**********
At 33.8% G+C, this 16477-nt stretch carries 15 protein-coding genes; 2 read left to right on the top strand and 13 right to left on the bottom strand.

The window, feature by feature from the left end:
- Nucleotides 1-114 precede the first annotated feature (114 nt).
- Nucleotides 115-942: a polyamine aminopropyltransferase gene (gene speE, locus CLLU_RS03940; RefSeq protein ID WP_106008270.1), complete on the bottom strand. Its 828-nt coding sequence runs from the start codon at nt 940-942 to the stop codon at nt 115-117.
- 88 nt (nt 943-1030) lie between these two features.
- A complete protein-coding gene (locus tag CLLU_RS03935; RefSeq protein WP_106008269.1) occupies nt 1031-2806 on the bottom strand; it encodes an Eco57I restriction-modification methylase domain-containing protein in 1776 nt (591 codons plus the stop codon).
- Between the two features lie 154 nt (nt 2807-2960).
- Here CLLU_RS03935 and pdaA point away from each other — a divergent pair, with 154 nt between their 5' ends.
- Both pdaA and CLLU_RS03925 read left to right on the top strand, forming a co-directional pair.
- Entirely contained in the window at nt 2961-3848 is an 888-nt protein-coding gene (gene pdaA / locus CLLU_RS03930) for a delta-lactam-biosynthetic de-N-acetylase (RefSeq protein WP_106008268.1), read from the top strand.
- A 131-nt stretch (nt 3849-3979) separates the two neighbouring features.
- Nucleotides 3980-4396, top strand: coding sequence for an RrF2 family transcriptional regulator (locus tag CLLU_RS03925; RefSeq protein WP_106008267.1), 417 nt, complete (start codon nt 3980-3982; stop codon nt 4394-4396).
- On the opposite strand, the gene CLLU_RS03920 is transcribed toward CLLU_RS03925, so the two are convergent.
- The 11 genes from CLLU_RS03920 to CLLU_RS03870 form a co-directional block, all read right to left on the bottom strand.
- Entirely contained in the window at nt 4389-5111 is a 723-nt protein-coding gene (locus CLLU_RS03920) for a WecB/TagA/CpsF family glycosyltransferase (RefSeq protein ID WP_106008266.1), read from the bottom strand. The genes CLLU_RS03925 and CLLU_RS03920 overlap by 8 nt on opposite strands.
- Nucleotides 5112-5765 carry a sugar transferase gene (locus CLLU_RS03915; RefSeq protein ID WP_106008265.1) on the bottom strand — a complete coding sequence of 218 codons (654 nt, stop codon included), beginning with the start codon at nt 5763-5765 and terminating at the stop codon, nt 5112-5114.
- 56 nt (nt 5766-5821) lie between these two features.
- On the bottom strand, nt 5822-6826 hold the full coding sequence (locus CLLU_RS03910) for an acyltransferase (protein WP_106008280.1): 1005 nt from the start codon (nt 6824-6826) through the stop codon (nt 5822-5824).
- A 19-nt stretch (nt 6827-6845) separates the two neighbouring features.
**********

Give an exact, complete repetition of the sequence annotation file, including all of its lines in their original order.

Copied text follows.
At 33.8% G+C, this 16477-nt stretch carries 15 protein-coding genes; 2 read left to right on the top strand and 13 right to left on the bottom strand.

The window, feature by feature from the left end:
- Nucleotides 1-114 precede the first annotated feature (114 nt).
- Nucleotides 115-942: a polyamine aminopropyltransferase gene (gene speE, locus CLLU_RS03940; RefSeq protein ID WP_106008270.1), complete on the bottom strand. Its 828-nt coding sequence runs from the start codon at nt 940-942 to the stop codon at nt 115-117.
- 88 nt (nt 943-1030) lie between these two features.
- A complete protein-coding gene (locus tag CLLU_RS03935; RefSeq protein WP_106008269.1) occupies nt 1031-2806 on the bottom strand; it encodes an Eco57I restriction-modification methylase domain-containing protein in 1776 nt (591 codons plus the stop codon).
- Between the two features lie 154 nt (nt 2807-2960).
- Here CLLU_RS03935 and pdaA point away from each other — a divergent pair, with 154 nt between their 5' ends.
- Both pdaA and CLLU_RS03925 read left to right on the top strand, forming a co-directional pair.
- Entirely contained in the window at nt 2961-3848 is an 888-nt protein-coding gene (gene pdaA / locus CLLU_RS03930) for a delta-lactam-biosynthetic de-N-acetylase (RefSeq protein WP_106008268.1), read from the top strand.
- A 131-nt stretch (nt 3849-3979) separates the two neighbouring features.
- Nucleotides 3980-4396, top strand: coding sequence for an RrF2 family transcriptional regulator (locus tag CLLU_RS03925; RefSeq protein WP_106008267.1), 417 nt, complete (start codon nt 3980-3982; stop codon nt 4394-4396).
- On the opposite strand, the gene CLLU_RS03920 is transcribed toward CLLU_RS03925, so the two are convergent.
- The 11 genes from CLLU_RS03920 to CLLU_RS03870 form a co-directional block, all read right to left on the bottom strand.
- Entirely contained in the window at nt 4389-5111 is a 723-nt protein-coding gene (locus CLLU_RS03920) for a WecB/TagA/CpsF family glycosyltransferase (RefSeq protein ID WP_106008266.1), read from the bottom strand. The genes CLLU_RS03925 and CLLU_RS03920 overlap by 8 nt on opposite strands.
- Nucleotides 5112-5765 carry a sugar transferase gene (locus CLLU_RS03915; RefSeq protein ID WP_106008265.1) on the bottom strand — a complete coding sequence of 218 codons (654 nt, stop codon included), beginning with the start codon at nt 5763-5765 and terminating at the stop codon, nt 5112-5114.
- 56 nt (nt 5766-5821) lie between these two features.
- On the bottom strand, nt 5822-6826 hold the full coding sequence (locus CLLU_RS03910) for an acyltransferase (protein WP_106008280.1): 1005 nt from the start codon (nt 6824-6826) through the stop codon (nt 5822-5824).
- A 19-nt stretch (nt 6827-6845) separates the two neighbouring features.